October 06, 2021

Cardin, Van Hollen, Colleagues Reintroduce John Lewis Voting Rights Advancement Act

Legislation Would Restore Historic Voting Rights Act

WASHINGTON – U.S. Senators Ben Cardin and Chris Van Hollen (both D-Md.), along with nearly 50 of their senate colleagues, reintroduced legislation Tuesday to restore the landmark Voting Rights Act (VRA) and stop the spreading scourge of voter suppression.  The legislation – the John Lewis Voting Rights Advancement Act – is named for an icon of the Civil Rights movement, the late Congressman John Lewis, and reflects an update to legislation introduced in the last Congress.

In the wake of the Supreme Court’s damaging Shelby County decision in 2013 – which crippled the federal government’s ability under the 1965 Voting Rights Act to prevent discriminatory changes to voting laws and procedures – states across the country have unleashed a torrent of voter suppression schemes that have systematically disenfranchised tens of thousands of American voters. The Supreme Court’s more recent Brnovich decision earlier this year delivered yet another body blow to the Voting Rights Act, by making it significantly harder for plaintiffs to win lawsuits under the landmark law against discriminatory voting laws or procedures.   

“Since the disastrous 2013 decision of Shelby v. Holder, millions of Americans have been denied access to the ballot box. The John Lewis Voting Rights Advancement Act is a chance for us to make clear yet again that we cannot stand by as voter suppression and the disenfranchisement of communities of color infringe upon the rights of our citizens,” said Senator Cardin. “The time to restore voting rights is long overdue and this landmark legislation would research, identify and rid our elections of harmful, racist and discriminatory tactics specifically designed to disenfranchise rightful voters.”

“My friend John Lewis always described the right to vote as precious, sacred, and the strongest non-violent tool in our democratic society. Republican state legislatures across the country have attacked this sacred right and put up barriers to voting that disproportionately disenfranchise people of color. I’m proud to join my colleagues in reintroducing the John Lewis Voting Rights Advancement Act. This is an important step towards securing the right to vote and defending Americans’ access to the ballot box, and we must pass it,” said Senator Van Hollen.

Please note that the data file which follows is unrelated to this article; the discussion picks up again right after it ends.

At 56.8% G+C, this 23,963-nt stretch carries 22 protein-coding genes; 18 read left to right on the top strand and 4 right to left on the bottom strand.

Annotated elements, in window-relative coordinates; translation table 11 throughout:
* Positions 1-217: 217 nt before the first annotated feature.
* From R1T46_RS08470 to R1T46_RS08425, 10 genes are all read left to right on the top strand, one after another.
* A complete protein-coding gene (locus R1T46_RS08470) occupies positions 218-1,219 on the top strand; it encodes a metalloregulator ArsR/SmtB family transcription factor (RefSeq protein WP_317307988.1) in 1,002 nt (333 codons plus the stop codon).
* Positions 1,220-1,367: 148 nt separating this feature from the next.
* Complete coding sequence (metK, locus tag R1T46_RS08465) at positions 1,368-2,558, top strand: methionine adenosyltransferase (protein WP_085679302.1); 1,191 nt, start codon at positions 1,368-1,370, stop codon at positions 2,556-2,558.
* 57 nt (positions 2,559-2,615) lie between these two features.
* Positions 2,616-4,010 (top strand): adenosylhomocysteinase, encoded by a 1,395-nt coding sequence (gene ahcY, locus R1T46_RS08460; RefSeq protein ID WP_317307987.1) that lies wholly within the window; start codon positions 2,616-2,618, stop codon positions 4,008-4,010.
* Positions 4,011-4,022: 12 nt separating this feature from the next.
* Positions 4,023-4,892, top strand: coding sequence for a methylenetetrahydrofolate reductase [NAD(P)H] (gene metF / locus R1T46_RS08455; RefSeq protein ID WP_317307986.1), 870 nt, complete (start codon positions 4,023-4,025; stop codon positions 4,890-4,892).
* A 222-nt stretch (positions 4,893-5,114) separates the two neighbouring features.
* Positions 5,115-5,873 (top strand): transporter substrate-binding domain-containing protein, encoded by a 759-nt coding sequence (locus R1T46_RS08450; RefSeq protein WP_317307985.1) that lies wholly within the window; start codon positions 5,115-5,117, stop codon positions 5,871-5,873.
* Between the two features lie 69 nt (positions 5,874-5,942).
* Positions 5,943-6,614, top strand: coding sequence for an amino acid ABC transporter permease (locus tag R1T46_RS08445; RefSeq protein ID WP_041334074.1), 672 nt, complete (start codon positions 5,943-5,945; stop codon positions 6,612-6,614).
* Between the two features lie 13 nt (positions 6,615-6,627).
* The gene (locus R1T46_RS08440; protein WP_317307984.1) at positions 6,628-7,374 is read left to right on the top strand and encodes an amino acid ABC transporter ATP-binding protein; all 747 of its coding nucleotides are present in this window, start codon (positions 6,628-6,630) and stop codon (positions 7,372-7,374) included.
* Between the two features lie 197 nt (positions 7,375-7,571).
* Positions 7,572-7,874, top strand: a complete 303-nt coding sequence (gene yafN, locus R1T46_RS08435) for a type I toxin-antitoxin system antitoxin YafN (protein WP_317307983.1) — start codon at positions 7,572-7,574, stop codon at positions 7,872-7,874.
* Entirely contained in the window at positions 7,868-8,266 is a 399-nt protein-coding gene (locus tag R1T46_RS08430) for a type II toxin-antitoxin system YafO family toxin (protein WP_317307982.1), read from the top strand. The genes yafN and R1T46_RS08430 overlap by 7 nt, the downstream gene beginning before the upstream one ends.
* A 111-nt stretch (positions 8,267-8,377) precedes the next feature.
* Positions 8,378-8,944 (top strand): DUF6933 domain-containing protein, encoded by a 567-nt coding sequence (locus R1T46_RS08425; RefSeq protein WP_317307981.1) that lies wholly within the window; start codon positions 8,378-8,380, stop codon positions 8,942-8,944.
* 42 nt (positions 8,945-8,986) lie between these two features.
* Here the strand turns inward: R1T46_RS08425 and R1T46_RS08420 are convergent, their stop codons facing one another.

Joining Cardin and Van Hollen are Senators Patrick Leahy (D-Vt.), Majority Leader Chuck Schumer (D-N.Y.), Dick Durbin (D-Ill.), Richard Blumenthal (D-Conn.), Raphael Warnock (D-Ga.), Jon Ossoff (D-Ga.), as well as Senators Tammy Baldwin (D-Wis.), Michael Bennet (D-Colo.), Cory Booker (D-N.J.), Sherrod Brown (D-Ohio), Maria Cantwell (D-Wash.), Tom Carper (D-Del.), Bob Casey (D-Pa.), Chris Coons (D-Del.), Catherine Cortez Masto (D-Nev.), Tammy Duckworth (D-Ill.), Dianne Feinstein (D-Calif.), Kirsten Gillibrand (D-N.Y.), Maggie Hassan (D-N.H.), Martin Heinrich (D-N.M.), John Hickenlooper (D-Colo.), Mazie Hirono (D-Hawaii), Tim Kaine (D-Va.), Mark Kelly (D-Ariz.), Angus King (I-Maine), Amy Klobuchar (D-Minn.), Ben Ray Luján (D-N.M.), Ed Markey (D-Mass.), Robert Menendez (D-N.J.), Jeff Merkley (D-Ore.), Chris Murphy (D-Conn.), Patty Murray (D-Wash.), Alex Padilla (D-Calif.), Gary Peters (D-Mich.), Jack Reed (D-R.I.), Jacky Rosen (D-Nev.), Bernie Sanders (I-Vt.), Brian Schatz (D-Hawaii), Jeanne Shaheen (D-N.H.), Kyrsten Sinema (D-Ariz.), Tina Smith (D-Minn.), Debbie Stabenow (D-Mich.), Jon Tester (D-Mont.), Mark Warner (D-Va.), Elizabeth Warren (D-Mass.), Sheldon Whitehouse (D-R.I.), and Ron Wyden (D-Ore.).

The John Lewis Voting Rights Advancement Act is endorsed by the following leading civil rights organizations: Leadership Conference on Civil and Human Rights, Mexican American Legal Defense and Education Fund (MALDEF), Asian Americans Advancing Justice (AAJC), the Brennan Center for Justice, and the Lawyers’ Committee for Civil Rights Under Law.

The full text of the John Lewis Voting Rights Advancement Act can be found here.

A section-by-section analysis of the John Lewis Voting Rights Advancement Act can be found here.


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